The spokesperson of the US State Department, Jen Psaki, described an American official's strong criticism of Israeli Prime Minister Benjamin Netanyahu as "inappropriate and counterproductive".
During Wednesday's daily press briefing, Psaki said: "I spoke with Secretary [John Kerry] about this this morning, and he certainly feels strongly that a war of words is not productive from either side."
She noted that Kerry would clarify to Netanyahu when they next speak that this does not represent the State Department's position; however, she explained that there would not be an apology.
When questioned about the crisis in US-Israel relations, she said: "We express concern and there is disagreement," but insisted that the US's relationship with Israel remains strong. "Our security bonds have never been greater and the ties between our nations are unshakeable," she said.
Writing for the Atlantic magazine, American journalist Jeffrey Goldberg published an explosive article on Tuesday quoting a senior US official as saying that Netanyahu was a "coward" and a "chickenshit" because he is more interested in political gain than peace.
Goldberg warned that relations between the two long-time allies had reached a "full-blown crisis".
"The good thing about Netanyahu is that he is scared to launch wars … The bad thing about him is that he will not do anything to reach an accommodation with the Palestinians or with the Sunni Arab states. The only thing he is interested in is protecting himself from political defeat … He is not [Yitzhak] Rabin, he is not [Ariel] Sharon, he is certainly no [Menachem] Begin. He's got no guts," one official, reported to be a high-ranking member of the Obama administration, said.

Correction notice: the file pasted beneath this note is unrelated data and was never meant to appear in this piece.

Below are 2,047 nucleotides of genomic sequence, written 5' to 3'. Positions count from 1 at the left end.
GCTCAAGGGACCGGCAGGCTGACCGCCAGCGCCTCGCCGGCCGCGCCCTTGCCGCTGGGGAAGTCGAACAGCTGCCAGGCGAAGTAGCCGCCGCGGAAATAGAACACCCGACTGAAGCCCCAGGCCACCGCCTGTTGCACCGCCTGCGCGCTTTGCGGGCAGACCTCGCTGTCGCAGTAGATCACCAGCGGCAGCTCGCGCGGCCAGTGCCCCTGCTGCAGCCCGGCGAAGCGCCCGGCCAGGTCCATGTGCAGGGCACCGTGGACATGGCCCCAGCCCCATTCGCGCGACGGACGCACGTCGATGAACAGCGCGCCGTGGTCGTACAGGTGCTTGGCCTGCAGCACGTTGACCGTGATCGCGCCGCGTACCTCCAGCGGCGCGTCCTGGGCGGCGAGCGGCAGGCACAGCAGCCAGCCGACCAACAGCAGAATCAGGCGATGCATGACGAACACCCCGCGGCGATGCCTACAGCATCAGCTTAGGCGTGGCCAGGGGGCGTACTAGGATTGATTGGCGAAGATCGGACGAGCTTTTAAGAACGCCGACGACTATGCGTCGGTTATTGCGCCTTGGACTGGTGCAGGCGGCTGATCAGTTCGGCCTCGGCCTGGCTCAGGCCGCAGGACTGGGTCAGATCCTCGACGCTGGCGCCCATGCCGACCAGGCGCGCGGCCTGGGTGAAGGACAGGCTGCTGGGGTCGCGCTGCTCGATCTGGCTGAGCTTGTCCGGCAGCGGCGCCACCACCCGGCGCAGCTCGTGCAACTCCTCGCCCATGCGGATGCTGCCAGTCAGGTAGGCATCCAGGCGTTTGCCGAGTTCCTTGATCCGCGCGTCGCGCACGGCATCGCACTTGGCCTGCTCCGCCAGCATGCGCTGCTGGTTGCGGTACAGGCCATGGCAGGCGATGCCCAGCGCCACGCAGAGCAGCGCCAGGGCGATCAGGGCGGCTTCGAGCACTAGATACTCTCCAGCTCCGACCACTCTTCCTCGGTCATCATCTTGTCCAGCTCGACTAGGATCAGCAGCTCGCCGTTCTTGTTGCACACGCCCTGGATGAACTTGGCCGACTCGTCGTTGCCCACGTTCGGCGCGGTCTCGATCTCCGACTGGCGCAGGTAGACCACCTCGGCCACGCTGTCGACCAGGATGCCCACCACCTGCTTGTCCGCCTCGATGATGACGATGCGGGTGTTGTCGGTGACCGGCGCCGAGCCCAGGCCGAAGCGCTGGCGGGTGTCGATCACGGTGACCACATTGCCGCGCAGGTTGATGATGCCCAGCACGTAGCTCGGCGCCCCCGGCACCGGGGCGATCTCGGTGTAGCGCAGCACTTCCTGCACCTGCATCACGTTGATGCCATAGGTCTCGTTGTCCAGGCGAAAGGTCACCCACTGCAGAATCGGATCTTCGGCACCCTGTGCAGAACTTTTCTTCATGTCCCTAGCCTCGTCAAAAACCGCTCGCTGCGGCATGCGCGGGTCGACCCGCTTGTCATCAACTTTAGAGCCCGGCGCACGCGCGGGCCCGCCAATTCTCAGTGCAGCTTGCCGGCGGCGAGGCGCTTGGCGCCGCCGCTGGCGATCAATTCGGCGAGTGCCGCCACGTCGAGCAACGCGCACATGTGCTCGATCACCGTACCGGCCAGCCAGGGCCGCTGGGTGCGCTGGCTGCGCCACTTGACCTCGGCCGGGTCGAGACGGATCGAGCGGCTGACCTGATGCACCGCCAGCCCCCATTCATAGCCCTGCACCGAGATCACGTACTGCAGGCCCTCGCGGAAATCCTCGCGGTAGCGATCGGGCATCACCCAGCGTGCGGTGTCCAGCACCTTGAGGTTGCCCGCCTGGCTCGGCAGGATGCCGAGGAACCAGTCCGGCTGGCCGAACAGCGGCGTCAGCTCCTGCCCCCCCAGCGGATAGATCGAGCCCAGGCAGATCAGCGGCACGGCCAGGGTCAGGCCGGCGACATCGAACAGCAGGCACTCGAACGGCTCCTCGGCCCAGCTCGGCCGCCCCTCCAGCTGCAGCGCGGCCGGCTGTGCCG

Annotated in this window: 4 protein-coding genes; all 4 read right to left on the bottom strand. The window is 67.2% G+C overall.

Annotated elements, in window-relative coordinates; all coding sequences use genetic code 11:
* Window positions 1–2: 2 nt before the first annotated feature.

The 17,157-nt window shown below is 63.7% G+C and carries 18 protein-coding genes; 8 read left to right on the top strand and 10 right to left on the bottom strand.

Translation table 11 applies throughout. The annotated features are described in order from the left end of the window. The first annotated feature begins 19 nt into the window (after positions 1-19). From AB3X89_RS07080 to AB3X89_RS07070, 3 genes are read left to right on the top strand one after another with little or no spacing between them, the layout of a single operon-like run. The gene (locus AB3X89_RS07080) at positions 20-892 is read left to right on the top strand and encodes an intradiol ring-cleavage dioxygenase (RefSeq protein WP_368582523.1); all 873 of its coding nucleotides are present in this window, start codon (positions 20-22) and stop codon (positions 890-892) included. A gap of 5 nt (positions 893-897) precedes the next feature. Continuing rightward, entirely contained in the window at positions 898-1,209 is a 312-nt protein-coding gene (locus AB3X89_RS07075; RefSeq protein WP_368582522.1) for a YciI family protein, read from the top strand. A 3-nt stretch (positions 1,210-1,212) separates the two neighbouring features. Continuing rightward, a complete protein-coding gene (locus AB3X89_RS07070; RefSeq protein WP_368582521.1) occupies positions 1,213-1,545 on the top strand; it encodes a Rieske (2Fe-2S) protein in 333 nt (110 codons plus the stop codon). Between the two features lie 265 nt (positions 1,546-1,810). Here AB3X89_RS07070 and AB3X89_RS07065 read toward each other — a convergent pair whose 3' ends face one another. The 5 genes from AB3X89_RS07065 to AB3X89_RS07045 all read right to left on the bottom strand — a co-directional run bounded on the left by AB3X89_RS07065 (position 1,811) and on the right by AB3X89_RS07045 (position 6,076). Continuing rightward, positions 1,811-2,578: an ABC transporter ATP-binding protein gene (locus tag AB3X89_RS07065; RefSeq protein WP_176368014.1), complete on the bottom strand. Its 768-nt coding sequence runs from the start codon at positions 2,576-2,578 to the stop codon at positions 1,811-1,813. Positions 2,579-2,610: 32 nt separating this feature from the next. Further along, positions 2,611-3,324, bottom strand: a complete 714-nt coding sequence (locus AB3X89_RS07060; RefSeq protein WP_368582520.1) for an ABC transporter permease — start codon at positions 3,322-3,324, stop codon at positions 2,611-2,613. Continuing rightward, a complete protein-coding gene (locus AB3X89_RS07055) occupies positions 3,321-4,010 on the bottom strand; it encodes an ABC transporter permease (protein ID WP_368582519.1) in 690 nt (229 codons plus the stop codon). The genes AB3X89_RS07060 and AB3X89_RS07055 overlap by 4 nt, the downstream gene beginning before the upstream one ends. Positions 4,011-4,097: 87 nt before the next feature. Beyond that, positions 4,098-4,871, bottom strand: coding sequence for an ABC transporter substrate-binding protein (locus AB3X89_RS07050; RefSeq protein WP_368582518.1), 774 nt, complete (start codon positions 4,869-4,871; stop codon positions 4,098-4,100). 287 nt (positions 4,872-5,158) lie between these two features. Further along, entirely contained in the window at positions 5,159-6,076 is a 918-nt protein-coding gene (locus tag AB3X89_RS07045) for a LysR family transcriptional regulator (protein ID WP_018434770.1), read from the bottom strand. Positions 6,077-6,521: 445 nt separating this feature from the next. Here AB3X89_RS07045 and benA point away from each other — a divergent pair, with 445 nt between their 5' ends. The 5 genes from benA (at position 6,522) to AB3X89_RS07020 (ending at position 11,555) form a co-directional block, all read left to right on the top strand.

White House spokesperson John Earnest was also at pains to stress that the unnamed official's comments did "not reflect the personal views of the president of the United States," noting that Obama is committed, as always, to Israel's security.
In response to the comments, the Atlantic quoted US National Security Spokesperson Alistair Baskey as saying that US President Barack Obama has "forged an effective partnership" with Netanyahu and the two men consult each other regularly.
According to a subsequent report in the magazine, US National Security Advisor Susan Rice also insisted that, "The relationship is not in crisis," adding that, "The relationship is actually fundamentally stronger in many respects than it has ever been."
Responding to the criticism, Netanyahu said: "I will not make concessions that will endanger our country … Our ultimate interests, first and foremost security and the unity of Jerusalem, are not the top priority for those anonymous sources who attack us and me personally."